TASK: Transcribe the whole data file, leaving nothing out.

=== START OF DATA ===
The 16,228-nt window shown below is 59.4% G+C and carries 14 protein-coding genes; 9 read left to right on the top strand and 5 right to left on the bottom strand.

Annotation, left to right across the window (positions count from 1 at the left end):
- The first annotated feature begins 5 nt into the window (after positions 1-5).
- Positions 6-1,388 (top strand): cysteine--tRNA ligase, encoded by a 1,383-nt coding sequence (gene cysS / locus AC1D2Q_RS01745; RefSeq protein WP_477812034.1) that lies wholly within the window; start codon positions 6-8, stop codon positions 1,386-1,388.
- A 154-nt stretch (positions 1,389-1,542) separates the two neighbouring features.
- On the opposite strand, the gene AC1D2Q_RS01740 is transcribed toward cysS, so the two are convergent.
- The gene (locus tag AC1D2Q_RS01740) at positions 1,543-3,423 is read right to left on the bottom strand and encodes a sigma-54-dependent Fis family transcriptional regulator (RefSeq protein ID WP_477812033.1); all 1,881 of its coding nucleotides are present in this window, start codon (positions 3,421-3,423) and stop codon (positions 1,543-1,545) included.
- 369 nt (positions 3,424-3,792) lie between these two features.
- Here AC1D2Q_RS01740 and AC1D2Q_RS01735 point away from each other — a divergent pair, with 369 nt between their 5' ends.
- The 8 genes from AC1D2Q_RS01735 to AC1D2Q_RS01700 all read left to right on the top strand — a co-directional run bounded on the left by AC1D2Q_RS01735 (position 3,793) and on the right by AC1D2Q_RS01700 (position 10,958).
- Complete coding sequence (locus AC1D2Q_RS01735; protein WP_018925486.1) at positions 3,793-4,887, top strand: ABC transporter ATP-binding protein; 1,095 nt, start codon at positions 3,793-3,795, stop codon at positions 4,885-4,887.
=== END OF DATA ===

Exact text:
The 16,228-nt window shown below is 59.4% G+C and carries 14 protein-coding genes; 9 read left to right on the top strand and 5 right to left on the bottom strand.

Annotation, left to right across the window (positions count from 1 at the left end):
- The first annotated feature begins 5 nt into the window (after positions 1-5).
- Positions 6-1,388 (top strand): cysteine--tRNA ligase, encoded by a 1,383-nt coding sequence (gene cysS / locus AC1D2Q_RS01745; RefSeq protein WP_477812034.1) that lies wholly within the window; start codon positions 6-8, stop codon positions 1,386-1,388.
- A 154-nt stretch (positions 1,389-1,542) separates the two neighbouring features.
- On the opposite strand, the gene AC1D2Q_RS01740 is transcribed toward cysS, so the two are convergent.
- The gene (locus tag AC1D2Q_RS01740) at positions 1,543-3,423 is read right to left on the bottom strand and encodes a sigma-54-dependent Fis family transcriptional regulator (RefSeq protein ID WP_477812033.1); all 1,881 of its coding nucleotides are present in this window, start codon (positions 3,421-3,423) and stop codon (positions 1,543-1,545) included.
- 369 nt (positions 3,424-3,792) lie between these two features.
- Here AC1D2Q_RS01740 and AC1D2Q_RS01735 point away from each other — a divergent pair, with 369 nt between their 5' ends.
- The 8 genes from AC1D2Q_RS01735 to AC1D2Q_RS01700 all read left to right on the top strand — a co-directional run bounded on the left by AC1D2Q_RS01735 (position 3,793) and on the right by AC1D2Q_RS01700 (position 10,958).
- Complete coding sequence (locus AC1D2Q_RS01735; protein WP_018925486.1) at positions 3,793-4,887, top strand: ABC transporter ATP-binding protein; 1,095 nt, start codon at positions 3,793-3,795, stop codon at positions 4,885-4,887.